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Lethbridge Herald Newspaper Archives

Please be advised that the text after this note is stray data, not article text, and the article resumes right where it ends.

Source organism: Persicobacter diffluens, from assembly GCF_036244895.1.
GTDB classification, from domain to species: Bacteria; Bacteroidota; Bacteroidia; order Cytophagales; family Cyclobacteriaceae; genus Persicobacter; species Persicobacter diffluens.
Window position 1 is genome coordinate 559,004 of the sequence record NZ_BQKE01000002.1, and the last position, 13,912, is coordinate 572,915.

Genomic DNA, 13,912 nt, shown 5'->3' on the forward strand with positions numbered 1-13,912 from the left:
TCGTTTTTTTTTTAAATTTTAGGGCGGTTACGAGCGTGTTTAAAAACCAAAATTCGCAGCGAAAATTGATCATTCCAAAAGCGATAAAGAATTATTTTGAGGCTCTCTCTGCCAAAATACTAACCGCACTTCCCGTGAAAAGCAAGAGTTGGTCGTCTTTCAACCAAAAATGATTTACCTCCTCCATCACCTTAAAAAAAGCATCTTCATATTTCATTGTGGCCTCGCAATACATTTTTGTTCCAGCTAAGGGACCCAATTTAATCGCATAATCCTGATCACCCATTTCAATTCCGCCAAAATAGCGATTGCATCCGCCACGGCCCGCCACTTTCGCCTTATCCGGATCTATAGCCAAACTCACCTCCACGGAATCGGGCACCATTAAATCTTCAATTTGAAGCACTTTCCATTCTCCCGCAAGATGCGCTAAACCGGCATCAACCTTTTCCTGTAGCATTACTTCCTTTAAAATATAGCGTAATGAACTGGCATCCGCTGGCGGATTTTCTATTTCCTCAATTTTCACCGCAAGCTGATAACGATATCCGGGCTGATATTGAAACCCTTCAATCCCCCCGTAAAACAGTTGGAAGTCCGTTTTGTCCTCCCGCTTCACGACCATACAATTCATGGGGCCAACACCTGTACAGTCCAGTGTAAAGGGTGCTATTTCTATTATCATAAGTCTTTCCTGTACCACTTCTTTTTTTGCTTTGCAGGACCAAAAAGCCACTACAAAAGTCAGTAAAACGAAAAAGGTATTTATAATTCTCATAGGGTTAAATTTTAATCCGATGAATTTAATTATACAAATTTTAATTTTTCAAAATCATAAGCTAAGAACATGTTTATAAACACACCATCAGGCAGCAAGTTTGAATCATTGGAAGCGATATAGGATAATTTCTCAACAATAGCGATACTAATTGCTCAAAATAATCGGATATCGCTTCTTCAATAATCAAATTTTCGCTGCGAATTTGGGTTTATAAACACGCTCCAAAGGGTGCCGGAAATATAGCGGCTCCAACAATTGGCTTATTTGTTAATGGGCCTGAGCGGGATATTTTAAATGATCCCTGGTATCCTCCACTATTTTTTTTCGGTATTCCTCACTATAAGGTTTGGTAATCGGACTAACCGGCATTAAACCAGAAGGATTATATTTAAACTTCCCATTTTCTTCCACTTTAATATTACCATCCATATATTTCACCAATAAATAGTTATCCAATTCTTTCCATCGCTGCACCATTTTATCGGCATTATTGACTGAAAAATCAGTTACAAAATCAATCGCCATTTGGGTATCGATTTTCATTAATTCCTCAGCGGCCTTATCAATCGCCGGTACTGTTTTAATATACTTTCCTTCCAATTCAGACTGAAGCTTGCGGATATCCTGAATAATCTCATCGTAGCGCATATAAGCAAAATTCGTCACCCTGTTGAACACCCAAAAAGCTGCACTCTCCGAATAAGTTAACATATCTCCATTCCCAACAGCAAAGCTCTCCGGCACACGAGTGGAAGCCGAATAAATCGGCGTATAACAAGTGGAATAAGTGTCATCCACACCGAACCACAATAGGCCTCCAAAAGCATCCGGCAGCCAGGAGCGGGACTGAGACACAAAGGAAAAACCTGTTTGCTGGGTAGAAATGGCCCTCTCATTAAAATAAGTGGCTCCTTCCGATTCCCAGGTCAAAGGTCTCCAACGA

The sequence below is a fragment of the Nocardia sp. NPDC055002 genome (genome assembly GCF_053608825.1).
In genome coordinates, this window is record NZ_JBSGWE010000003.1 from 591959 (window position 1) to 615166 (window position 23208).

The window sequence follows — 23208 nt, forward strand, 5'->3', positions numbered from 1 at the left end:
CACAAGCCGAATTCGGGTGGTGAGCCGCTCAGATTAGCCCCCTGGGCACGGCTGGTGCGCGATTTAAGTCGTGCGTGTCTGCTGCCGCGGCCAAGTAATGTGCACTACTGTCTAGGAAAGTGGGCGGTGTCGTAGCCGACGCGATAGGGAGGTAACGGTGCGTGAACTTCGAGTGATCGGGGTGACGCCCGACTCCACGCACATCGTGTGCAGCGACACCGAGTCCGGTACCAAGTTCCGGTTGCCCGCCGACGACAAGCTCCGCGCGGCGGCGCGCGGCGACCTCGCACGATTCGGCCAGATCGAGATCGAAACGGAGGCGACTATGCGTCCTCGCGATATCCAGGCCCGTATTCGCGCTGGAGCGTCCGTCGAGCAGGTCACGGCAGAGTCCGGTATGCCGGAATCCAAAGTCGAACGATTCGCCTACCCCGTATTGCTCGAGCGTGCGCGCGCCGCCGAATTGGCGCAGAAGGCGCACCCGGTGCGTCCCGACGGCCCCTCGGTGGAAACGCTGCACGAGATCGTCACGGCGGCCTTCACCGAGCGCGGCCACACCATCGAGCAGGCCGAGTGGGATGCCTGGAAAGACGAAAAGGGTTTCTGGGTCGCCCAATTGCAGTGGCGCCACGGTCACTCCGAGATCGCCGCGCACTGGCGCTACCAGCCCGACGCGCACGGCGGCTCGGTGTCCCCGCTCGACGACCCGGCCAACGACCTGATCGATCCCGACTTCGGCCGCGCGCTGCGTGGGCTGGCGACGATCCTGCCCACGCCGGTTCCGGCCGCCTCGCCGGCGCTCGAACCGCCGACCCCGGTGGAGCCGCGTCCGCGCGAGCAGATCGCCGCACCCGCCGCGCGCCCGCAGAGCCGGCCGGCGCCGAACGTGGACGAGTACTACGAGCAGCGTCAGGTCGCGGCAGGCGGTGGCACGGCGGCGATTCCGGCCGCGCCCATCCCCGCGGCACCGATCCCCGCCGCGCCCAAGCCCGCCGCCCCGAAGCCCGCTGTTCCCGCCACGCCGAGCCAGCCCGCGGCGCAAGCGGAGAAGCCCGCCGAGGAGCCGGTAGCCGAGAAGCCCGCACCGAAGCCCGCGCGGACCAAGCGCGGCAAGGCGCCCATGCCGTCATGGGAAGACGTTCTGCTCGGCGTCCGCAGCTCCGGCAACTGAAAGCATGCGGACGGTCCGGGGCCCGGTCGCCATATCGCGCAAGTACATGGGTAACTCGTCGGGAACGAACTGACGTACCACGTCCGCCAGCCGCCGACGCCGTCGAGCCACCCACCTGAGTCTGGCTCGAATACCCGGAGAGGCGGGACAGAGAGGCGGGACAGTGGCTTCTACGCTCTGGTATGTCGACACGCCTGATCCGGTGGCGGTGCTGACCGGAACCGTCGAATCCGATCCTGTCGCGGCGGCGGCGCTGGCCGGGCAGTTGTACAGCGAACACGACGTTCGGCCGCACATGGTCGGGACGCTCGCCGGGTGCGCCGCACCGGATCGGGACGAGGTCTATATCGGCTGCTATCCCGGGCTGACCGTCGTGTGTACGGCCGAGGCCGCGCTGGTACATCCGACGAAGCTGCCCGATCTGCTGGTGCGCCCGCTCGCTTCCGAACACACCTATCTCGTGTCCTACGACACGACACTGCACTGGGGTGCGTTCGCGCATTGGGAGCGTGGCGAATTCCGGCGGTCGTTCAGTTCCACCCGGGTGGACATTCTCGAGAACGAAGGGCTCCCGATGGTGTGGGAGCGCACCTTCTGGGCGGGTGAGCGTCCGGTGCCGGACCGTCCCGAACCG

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Lethbridge Herald, The (Newspaper) - November 28, 1972, Lethbridge, Alberta 22 THE LETHBRIDGE HERAID Tucidoy, November 3B, 1972 Killer to kil again PARIS (Rculor) Two con- victs who killed a nurse and a guard in a prison riot were guillotined in Hie Santc prison first executions in France since President George Pompidou cam'.- to power in 1969 Claude Buffet and RoEert Bontcmns had wailed five months to meet Iheir death They were convicted in June and earlier this monlh Ihcir lawyers personally pleaded will: President Pompidou for cle- mency. He refused lo commute the deaih sentences. The case had caused country wide interest in the future of the death penally in France A poll published Saturday in the mass-circulation newspaper France-Soir showed that 27 per cent of the French people wanl to see it abolished. The last previous execution in France was March 11, 1969 when a child murderer and rap- ist was guillotined in Amiens There have been four execu- tions in the last 10 years. Buffet had been convicted on anolher murder charge. The nurse and guard, taken hostage during an unsuccessfif escape altcmpt Sent. 21, 1971 had their throats slit. Buffet demanded to be guillo- tined and said that he would kill again if reprieved. Military alliances ignored HELSINKI, Finland (AP) Thirty-four countries preparing for the conference on security and co-operation in Europe cleared another procedural hurdle today. The delegates agreed to dis regard military alliances during their consultations in prepara- tion for the conference. Romania, a member of the Communist Warsaw pact, bad asked Friday lhat the rules of procedure pledge all countries to take part on a basis of equal- ity and independence, regard- less of military lies. The United States, Canada and their Weslern allies, as well as Switzerland and Yugoslavia supported Ihe motion, which the Soviet Union said was unneces- sary. DISREGARD ALLIANCES The compromise called for the Helsinki consultations to be conducted "outside military al- liances." A delegate said the com- promise was worked out during a recess after the United states and its allies rejected a Polish proposal made with Soviet sup- port. The Poles wanted to say "outside any category of bloc." An informed sources said this was unacceptable to Ihe West because it might bar one spokesman from representing the nine countries of the en- larged European Common Mar- ket. The compromise was offi- cially presented by an indicalion that the country which had raised the issue as satisfied. Siklis stranded in Canada TORONTO (CP) A plea has been made for help for 500 Siklis stranded in Canada be- fore Nov. 3 when Immigration Minister Eryce Mackasey sus- pended the right of visitors lo apply for landed immigrant sta- tus. The or-ca.'ion was a cer- emony at Sikh Temple where most of Toronto's 2.500 Sikhs galhercd lo mark Ihe 503rd hirlhday of the founder of Iheir Indian Glu-u Nar.ak. Uday Singh, a mathematics professor at Sudbury's Lauren- tian University, said Mr. Mack- asey made Sikhs "refugees" with his announcement that all would-be immigrants must ap- ply in their homeland. Singh said all hud put up S200 bor.ds lo enter Canada and some who sold Ihcir homes in India have nowhere to go un- less the government Ids Ihcin slay. FAIIMKK KINDS COLOMBO, Sri Lanka (AP) A cbrysolH'ryl cat's eye, a large gem .sparkling with live colors, has been purchased for by .lapancco induslriali.st Sadao llamado. A poor farmer found it two years ago in his back yard Kalnnptira, which means Cily of (Inns. NEW PRIME MINISTER Norman Kirk, h is wife, and son Jeremy, in jubilant mood, after tabor party's landside victory in general eleclion. now in style OTTAWA (CP) Scienlists doing applied research have tended lo stress llio scholarly approach of pure research in Lheir applications for grants. Edmonton sports olJ'icial dies EDMONTON (CP) -Charles M. Small, 90, former city trea- surer and member of the Ed- monton Sports Hall of Fame, died here. Born in Scotland, Mr. Smail immigrated lo Canada in 1903 and settled in Edmonton in He held various posts with the city from 1907 until his re- tirement as city treasurer in 1949. Mr. Smail was active in both provincial and federal soccer circles, and was elected pres- ident of the Dominion Football Association in 1933 He served in that capacity for two years. He was appointed to the Ed- monton Sports Hall of Fame in 1933. true EDMONTON (CP) A trio ated Dial For Action, a tele- et out in I phone answering service which of young visionaries si 1969 with four bands to promote provides a caller with informa- lion on enlcrtainment offered a dream of making Edmonton the music capital of Western niohtly in the cily, a weekly Canada. The foundation of Studio City Musical Ltd., was laid in 1937 when Don McKenzie and lus wife, Sandy, formed Tumac Enlerpriscs to handle the Band of Sound in which Don played. By 1969, Tumac was booking three other bands and Don and two other members of the Band pf Sound, Albert Rasko and Art Price, created the present agen- cy with offices in Don's base- ment. QUIT JOGS A year later the three prin- cipals quit their jobs and, using the four clients as a base, went into the husiness fulltime. All had worked in the ac- counting business and combin- ing this background with their knowledge of (he entertainment field, they set down a course of action. "This province was loaded with untapped says Don, who at 30 is the oldest of the trio. "But no one had laken the time to promote it." "We hoped to provide a ve- hicle for local talent lo make the big time or at least obtain a public image." GAINS FOOTHOLD Faced with competition from two established hooking agen- cies that dealt mainly in "one- nighlcr" business- Studio City Musical Ltd., decided Lo cater lo hotels and clubs. The company offered person- alized service entertainment tailored lo suit each establish- ment's atmosphere and clien- tele and soon cornered the local night club business. In 1971, the agency bought out its major competitor in the one-nighter market ar.d gained a foothold in Calgary. Branches were established in Calgary, Red Deer and Penliclon, B.C. The company now represents 62 bands and has increased its average net monthly earnings lo S8.000 from the SIM2 it earned in its first month of operation. A staff of 13 works out of spacious headquarters that oc- cupy half the second floor of a small business building in Ed- monton and four others man the three branch offices. "We have a policy of hiring only people who have a back- ground in entertainment and we insist they remain active in the Don says. "An en- tertainment background is ne- cessary if the staff is to cope with the problems faced by the entertainers or our busi- ness clientele." TALENT CONTRACTS I Don, Al and Art have con- tinued Ihe'r association with .he Band of Sound and perform regularly. Now lhat the company has established a firm base, Don says it will concer.trale on pro- moting its talent nationally anil in the United Stales. Talent exchange ive been made wilh agencies l Vancouver. Regina, Winni- leg, Toronto, Chicago and Washington. Colorful booklcls, brochures, biographies and pho'ograyihs ire being produced by a graph- ics firm whose sole client is the booking agency. These arc dis- ;ributcd to potential cuslomcrs in Canada and U.S. I-ocally- Ihe compary has cre- [Yiiiuie buys Regina firm CALCiAHY (CP) Trim.-ic j M, a Calgary-based transpor- j .alion company, lias purchasnl L'nitcd Conlradors I.Id. by the shaves of I'nilcd's parent, Mindcvco llinoral lie- .'clopnicnt Corp. Ltd. of licginii. I United has been involved in constructing small and mc- lium pipelines for Iho IS years ami builds about miles annually. magazine provides the same in- formalion in print and is dis- tributed for a fee to hotels and motels. "So far we've stayed clear of debt and we plan to continue expanding, consolidating our position, and expanding again unlil OIL' goal is Don says. But now that the fashion is to do more applied work, appli- cants are stressing work rele- vant to industry. ''That's called grant- says R. F. Park, di- rector of the office of grants and scholarships for the Na- tional Research Council. Research is research, he said in an interview Monday, and it can't always be divided into that which has immediate appli- is good for the that which is necesary background to sci- ence and which may, even- tually, lead to science break- throughs. The council goal "during the last nearly 50 years has been to support good he said. 'In years past there might have been an emphasis on pure research, but I think there is a reasonable balance now." He was commenting on the annual NRC report on support of university research for the 1971-72 fiscal year, which was released Monday. The 618-page volume listed all university research projects re- ceiving council ?70.2 million. Support ranged from a spe- cial S134 grant to enable one scientist to buy computer time for a study in cellulate biology to a group grant of The report was released at a lime when some government sources are predicting that the granting funclion will be re- moved from Ihe NRC. The council has, during Ihe last year especially, cnmc un- der strong criticism. A statement on llie NRC was expected before the end of the year from the science ministry, but with a new minister this may be delayed. Jean Sauvc Monday replaced Alaslair Gil- lespie as minister in an exleu- live cabinet overhaul. The Senate special committee on science policy, under chair- man Maurice Lamonlagne, rec- last March lhat "tht granting function of NRC should be separated from Ihe operation of its Mr. Gillespie said in June lhat be was "impressed with Ihe argument for separa- ting the granling function from NRC." VIOLENT STORM Tlie smallest but most violent of .'ill known slorms is the tor- nado. How "Now, like thousands of in-1 ahead faster in your job and lelligent men and women who social life You'll gain new have not had college training in English, you can gain the poise and confidence plus the respect of those around you." For readers of Ihis news- paper, Bolander has made available a free 32-page book- ability lo tpaak and wrile like a college gradualc without go- ing back to says Don Bolander of Career "The new C. I. Method' let tint tells how you can gain makes it easy. In only lliilhc abiilv lo speak and write minutes a day at home, you like a college graduate, in your can build up your vocabulary, own home. Just scud your slop making embarrassing j name, cddrcss and zip code on mistakes, improve your writ-1 a postcard or letter to Don ing, discover the 'secrets' of! Bolander, Career Instilute, Dept interesting conversation." According lo Eolander. "Once you gain a mastery of English, you'll find yourself able to get IE-S-S2 Kumlclcin Illinois 6B060. (A home slutiy The booklet will be mailed promptly with no nbiigalion. TheTimelsNow All of a sudden candy floss soft and sassy angora blend sweaters! Get all wrapped up in a cloud of soft. Pop one over your head and neslle inlo a floss of cosy. You'll look adorable, sassy. Baby pales of Lemon, Pink, White or Blue. S.M.L. a-Wrap sweater b-Short-sleeved pullover c-Long-slceved turtleneck at Junior Bazaar SIMPSONS OcdllS Quality costs no more STORE HOURS: Open Daily 9 n.m. to p.m. Thursday und Friday 9 ci.m. lo 9 p.m. Centra Village Mall. Telephone 328-9231 ;